The more research I do (and I have not done much) the less I trust other research, and the less I trust my own. When you read a paper in finance you will invariably find significant results that support the author’s conclusions. When I run regressions, my results are weak, sometimes contradicting my hypothesis sometimes confirming it.
Weak results don’t get published (and negative results, i.e. results that do not find evidence for an hypothesis don’t get published either). Academics have an incentive to try things until they find something significant. Of course, they then only report the significant results. The problem is firstly that this is a form of data mining and secondly that there is information in the insignificant results that is now lost. Future researchers may well duplicate much of the work, not knowing it has already been tried.
The story bias
We like stories that fit together. In research (particularly research in finance) this can be problematic. At some point during your research (or beforehand) you will develop a theory, a kind of story puts all your results together like pieces of a puzzle. This will develop long before you have all your results. It’s a good thing to have a hypothesis before you start running tests on your data – it helps to avoid data mining. However, the danger is that as you look at your results, you discount the results that do not fit your story. This may not even be conscious. It’s just the way your brain works. The danger, then, is that you only report results that fit your story.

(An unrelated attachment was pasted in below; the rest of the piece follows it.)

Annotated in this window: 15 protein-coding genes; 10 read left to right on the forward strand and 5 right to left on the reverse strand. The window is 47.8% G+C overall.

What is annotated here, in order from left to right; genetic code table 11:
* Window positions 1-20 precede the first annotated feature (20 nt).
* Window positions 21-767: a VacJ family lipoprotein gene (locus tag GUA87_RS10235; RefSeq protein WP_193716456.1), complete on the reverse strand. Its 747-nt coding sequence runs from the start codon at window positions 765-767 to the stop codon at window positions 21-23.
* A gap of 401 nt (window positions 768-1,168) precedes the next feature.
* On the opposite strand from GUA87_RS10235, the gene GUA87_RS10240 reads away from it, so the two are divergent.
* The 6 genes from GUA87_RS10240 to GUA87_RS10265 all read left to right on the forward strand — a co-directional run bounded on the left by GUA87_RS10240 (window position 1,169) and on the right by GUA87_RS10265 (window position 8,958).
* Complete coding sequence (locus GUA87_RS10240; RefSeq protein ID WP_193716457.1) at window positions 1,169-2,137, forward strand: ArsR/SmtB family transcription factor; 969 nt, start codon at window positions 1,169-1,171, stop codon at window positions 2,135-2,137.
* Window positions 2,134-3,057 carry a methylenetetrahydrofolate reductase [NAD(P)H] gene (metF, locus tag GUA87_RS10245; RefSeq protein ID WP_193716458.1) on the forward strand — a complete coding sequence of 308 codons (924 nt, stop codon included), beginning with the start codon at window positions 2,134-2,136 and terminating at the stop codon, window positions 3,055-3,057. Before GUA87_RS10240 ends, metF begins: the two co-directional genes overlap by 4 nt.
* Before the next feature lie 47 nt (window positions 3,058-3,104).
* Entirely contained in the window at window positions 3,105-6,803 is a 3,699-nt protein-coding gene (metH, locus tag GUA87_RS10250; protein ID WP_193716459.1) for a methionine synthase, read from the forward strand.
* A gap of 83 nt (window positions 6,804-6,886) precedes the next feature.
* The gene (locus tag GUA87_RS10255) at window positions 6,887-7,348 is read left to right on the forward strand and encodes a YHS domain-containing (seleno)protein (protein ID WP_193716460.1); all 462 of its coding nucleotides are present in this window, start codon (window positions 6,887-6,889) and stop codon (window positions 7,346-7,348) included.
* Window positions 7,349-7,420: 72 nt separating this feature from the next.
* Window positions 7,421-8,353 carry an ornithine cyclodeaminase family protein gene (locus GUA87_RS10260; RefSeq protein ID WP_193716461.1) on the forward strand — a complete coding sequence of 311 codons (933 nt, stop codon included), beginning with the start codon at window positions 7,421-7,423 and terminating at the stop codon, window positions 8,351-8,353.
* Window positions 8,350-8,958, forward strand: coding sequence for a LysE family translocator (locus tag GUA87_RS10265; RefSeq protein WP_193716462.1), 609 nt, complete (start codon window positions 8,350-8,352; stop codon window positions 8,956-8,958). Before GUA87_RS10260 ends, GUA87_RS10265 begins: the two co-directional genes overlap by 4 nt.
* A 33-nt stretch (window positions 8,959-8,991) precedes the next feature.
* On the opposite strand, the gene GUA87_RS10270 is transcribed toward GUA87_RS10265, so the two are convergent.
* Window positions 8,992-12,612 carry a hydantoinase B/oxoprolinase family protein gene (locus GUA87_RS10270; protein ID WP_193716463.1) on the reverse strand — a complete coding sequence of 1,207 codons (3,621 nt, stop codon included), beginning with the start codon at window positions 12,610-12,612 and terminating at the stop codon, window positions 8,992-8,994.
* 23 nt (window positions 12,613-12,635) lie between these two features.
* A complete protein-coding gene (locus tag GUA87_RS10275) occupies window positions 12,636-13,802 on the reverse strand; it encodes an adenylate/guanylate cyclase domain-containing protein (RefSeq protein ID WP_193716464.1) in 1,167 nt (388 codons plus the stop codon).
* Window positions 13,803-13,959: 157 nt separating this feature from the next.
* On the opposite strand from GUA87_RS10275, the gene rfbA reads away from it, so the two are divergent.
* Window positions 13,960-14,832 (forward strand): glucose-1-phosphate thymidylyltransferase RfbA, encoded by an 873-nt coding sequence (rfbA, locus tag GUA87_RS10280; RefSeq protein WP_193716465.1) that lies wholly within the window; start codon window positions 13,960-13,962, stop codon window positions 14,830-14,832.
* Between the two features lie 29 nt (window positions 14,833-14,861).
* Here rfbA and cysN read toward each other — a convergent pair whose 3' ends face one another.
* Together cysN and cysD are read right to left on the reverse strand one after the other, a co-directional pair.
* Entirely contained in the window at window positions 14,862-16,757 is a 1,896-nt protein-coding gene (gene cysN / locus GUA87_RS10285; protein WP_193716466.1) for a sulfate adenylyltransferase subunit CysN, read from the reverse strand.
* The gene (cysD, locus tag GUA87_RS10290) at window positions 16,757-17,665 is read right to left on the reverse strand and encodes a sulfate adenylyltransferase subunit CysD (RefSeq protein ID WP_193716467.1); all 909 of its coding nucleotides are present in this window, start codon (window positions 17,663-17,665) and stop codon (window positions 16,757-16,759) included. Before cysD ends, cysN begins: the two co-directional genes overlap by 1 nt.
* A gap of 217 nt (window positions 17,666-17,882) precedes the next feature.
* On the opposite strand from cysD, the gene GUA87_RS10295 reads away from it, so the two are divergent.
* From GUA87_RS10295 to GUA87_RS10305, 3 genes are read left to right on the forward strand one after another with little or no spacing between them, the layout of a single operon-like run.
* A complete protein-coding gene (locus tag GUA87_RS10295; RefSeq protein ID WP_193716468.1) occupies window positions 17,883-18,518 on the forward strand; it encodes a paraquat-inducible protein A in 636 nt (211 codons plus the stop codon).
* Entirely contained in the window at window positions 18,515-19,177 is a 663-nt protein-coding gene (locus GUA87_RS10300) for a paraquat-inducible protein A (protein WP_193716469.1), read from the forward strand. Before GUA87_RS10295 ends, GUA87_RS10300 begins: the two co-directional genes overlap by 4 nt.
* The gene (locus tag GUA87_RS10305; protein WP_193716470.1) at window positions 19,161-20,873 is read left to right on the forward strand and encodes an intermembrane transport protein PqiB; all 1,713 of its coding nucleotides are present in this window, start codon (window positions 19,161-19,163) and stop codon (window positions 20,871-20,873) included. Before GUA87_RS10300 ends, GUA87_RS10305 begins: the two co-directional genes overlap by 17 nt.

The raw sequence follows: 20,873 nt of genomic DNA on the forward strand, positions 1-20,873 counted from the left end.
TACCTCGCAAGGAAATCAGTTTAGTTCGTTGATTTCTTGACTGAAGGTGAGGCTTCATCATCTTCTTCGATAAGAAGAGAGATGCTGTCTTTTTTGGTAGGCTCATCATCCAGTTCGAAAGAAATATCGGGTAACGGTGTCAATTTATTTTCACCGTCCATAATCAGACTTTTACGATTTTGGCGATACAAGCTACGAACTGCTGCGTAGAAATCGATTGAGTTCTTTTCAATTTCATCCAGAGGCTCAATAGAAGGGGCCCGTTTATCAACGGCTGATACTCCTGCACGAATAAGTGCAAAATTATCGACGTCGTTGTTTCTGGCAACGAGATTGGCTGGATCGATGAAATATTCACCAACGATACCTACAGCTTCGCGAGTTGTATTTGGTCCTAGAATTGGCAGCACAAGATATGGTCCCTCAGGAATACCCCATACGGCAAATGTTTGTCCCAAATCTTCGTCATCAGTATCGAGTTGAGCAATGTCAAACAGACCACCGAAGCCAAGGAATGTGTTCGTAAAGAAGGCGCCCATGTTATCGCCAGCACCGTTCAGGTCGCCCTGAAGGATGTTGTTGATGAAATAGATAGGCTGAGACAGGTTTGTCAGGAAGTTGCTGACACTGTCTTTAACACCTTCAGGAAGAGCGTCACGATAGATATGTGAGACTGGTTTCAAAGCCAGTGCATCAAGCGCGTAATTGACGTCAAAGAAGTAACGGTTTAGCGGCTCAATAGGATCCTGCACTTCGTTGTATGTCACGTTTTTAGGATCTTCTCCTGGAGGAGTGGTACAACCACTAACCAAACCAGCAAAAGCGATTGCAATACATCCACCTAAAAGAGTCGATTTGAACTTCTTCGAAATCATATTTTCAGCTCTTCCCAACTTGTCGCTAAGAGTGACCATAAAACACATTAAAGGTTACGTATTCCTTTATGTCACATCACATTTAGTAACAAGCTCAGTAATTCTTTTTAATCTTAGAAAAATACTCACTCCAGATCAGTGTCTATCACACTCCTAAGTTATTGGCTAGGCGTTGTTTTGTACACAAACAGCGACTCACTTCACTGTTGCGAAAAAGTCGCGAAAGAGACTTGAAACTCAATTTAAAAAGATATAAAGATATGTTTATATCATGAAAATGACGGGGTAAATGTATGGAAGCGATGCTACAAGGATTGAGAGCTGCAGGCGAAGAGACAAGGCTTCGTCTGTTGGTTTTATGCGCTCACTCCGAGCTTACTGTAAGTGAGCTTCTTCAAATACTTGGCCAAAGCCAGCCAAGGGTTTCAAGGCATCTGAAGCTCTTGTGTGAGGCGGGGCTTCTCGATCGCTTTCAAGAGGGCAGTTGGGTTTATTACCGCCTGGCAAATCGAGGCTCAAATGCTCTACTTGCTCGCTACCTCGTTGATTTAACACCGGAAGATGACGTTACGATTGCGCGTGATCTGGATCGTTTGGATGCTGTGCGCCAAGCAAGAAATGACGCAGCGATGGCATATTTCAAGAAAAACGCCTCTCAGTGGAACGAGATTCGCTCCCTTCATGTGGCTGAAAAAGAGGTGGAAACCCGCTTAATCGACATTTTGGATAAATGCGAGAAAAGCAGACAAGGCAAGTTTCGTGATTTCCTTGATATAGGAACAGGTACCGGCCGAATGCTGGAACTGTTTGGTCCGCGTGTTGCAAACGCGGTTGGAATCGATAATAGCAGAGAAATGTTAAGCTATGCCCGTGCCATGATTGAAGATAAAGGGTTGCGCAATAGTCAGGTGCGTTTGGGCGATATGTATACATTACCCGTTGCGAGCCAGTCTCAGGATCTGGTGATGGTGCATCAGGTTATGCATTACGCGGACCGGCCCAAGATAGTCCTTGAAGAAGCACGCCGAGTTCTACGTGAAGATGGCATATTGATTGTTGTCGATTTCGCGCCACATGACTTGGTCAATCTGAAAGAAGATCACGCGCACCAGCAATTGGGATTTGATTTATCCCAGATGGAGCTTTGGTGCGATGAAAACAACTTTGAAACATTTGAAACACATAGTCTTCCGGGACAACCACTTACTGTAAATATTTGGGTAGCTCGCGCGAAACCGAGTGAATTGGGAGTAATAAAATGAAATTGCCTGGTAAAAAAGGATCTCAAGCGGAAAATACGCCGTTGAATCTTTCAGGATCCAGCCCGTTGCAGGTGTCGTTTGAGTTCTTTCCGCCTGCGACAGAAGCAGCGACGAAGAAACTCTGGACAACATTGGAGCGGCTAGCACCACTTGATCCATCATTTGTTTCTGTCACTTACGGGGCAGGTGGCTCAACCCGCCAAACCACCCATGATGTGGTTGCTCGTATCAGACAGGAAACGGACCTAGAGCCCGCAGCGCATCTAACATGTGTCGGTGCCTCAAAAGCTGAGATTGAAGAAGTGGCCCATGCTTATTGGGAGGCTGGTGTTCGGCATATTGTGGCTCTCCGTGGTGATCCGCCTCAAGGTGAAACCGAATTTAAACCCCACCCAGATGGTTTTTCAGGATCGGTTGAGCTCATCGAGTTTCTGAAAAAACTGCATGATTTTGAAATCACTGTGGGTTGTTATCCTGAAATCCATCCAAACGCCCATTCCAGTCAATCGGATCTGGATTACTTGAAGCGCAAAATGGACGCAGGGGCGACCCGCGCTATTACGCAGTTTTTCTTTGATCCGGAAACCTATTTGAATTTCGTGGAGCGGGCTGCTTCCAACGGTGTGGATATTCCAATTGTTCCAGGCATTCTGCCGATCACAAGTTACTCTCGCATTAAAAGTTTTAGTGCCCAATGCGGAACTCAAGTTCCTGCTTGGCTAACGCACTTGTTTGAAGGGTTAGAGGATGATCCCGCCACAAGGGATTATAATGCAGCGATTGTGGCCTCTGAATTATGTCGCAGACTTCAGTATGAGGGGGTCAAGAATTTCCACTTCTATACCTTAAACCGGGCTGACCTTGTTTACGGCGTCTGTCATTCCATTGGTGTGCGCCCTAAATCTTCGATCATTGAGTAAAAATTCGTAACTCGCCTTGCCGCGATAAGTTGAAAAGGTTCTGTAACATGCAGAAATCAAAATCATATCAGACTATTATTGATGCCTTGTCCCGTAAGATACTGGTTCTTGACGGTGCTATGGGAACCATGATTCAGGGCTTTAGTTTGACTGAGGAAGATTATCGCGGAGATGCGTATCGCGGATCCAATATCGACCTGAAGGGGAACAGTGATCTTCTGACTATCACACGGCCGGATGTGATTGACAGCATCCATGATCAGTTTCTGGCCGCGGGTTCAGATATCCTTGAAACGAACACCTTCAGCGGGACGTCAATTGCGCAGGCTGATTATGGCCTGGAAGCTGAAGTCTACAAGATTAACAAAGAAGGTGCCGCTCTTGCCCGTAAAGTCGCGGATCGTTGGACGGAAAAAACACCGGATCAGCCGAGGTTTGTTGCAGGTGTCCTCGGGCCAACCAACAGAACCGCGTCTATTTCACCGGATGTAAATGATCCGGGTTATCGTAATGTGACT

As a researcher you are likely to have more results at your disposal than you can reasonably report in an article or thesis. You must condense, summarise, omit. More than that, you must give the appearance of a coherent structure, an evidence-based explanation of the underlying forces you have uncovered. You can’t just say, “well, it’s a bit of a mess.” Your story has to make sense. But sometimes the world is a mess and stories don’t work.
I wrote this post not because I found these tendencies in other researchers. I found their beginnings in myself. I have careful supervision that will prevent abuses. In theory peer review should uncover these things as well. In practice, I don’t trust the peer review system either. Thus this is a public reminder to myself: be wary of cherry-picking results to suit your prejudices.
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